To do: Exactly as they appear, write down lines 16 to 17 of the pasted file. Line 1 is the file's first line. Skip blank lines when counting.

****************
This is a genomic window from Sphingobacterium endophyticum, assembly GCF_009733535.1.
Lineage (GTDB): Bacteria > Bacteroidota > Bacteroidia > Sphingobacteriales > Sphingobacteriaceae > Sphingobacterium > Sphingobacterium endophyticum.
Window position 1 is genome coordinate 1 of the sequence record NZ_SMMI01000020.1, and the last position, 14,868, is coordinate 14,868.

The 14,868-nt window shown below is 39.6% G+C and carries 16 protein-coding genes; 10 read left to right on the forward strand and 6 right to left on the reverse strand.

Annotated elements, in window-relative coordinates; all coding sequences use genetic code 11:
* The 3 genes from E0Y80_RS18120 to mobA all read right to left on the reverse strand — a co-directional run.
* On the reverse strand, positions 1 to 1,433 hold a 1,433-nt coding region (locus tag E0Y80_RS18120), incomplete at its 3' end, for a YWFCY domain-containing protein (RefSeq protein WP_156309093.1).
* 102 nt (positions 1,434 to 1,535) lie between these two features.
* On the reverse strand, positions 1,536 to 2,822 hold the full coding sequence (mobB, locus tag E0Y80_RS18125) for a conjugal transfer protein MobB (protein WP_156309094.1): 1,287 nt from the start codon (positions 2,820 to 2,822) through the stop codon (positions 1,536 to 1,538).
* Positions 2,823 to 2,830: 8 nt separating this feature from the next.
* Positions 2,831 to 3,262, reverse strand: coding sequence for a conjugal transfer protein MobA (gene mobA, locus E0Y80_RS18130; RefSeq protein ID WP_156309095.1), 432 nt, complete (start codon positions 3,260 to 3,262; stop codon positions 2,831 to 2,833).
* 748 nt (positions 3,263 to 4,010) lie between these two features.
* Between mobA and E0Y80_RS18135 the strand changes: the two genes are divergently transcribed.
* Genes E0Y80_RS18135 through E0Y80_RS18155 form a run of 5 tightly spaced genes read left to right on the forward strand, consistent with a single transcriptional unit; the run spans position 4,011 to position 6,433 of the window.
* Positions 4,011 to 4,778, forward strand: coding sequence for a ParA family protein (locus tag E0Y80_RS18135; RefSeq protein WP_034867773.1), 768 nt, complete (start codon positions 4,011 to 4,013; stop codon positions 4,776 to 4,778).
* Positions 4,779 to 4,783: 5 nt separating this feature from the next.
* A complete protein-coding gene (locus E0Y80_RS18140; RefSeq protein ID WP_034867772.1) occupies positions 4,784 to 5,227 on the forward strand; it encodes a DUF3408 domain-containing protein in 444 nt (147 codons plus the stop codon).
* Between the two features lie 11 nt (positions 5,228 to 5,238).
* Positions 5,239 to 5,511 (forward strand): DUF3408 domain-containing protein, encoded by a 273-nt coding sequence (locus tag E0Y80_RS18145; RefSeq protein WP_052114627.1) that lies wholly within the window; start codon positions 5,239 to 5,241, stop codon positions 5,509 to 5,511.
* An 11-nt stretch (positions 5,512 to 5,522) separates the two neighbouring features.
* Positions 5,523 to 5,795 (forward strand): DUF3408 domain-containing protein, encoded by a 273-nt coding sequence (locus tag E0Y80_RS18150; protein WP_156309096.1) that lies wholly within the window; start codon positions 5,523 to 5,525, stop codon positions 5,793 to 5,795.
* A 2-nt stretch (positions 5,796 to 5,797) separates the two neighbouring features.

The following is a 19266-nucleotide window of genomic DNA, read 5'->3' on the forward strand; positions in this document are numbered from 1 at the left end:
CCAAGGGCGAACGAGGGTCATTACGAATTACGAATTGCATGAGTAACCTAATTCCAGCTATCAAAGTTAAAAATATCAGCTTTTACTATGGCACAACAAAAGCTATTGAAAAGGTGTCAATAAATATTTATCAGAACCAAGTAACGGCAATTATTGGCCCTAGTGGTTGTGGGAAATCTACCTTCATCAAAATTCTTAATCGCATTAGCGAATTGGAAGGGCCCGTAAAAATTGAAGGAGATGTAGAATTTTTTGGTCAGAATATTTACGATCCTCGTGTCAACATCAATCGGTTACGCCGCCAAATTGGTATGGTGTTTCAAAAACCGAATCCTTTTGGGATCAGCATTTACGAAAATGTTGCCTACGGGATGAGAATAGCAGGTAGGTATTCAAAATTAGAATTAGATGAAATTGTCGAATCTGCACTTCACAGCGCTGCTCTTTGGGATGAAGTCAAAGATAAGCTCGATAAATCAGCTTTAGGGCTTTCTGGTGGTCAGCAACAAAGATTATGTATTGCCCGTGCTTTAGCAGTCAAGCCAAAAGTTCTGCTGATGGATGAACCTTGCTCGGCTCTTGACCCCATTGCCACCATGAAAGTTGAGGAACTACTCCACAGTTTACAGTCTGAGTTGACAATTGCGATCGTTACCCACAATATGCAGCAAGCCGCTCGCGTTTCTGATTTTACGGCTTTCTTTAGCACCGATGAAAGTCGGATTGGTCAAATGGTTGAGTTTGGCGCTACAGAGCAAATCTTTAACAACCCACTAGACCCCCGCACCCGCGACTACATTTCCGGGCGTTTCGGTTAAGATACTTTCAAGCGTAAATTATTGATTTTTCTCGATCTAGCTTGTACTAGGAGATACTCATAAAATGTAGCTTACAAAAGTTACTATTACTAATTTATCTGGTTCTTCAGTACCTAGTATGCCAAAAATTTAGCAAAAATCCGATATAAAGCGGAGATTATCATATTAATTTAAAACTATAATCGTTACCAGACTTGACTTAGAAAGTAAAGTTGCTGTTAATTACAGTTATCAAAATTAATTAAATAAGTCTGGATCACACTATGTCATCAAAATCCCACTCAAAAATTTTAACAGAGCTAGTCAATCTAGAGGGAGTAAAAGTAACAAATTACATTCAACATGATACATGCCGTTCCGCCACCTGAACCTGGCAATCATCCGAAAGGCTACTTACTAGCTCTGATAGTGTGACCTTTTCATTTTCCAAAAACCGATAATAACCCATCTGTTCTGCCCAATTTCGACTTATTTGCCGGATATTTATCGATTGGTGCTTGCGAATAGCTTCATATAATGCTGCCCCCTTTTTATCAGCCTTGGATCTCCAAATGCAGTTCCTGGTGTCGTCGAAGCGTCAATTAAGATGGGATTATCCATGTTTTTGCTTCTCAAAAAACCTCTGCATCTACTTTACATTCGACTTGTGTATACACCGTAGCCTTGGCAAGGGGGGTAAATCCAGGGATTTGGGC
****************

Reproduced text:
* Positions 4,779 to 4,783: 5 nt separating this feature from the next.
* A complete protein-coding gene (locus E0Y80_RS18140; RefSeq protein ID WP_034867772.1) occupies positions 4,784 to 5,227 on the forward strand; it encodes a DUF3408 domain-containing protein in 444 nt (147 codons plus the stop codon).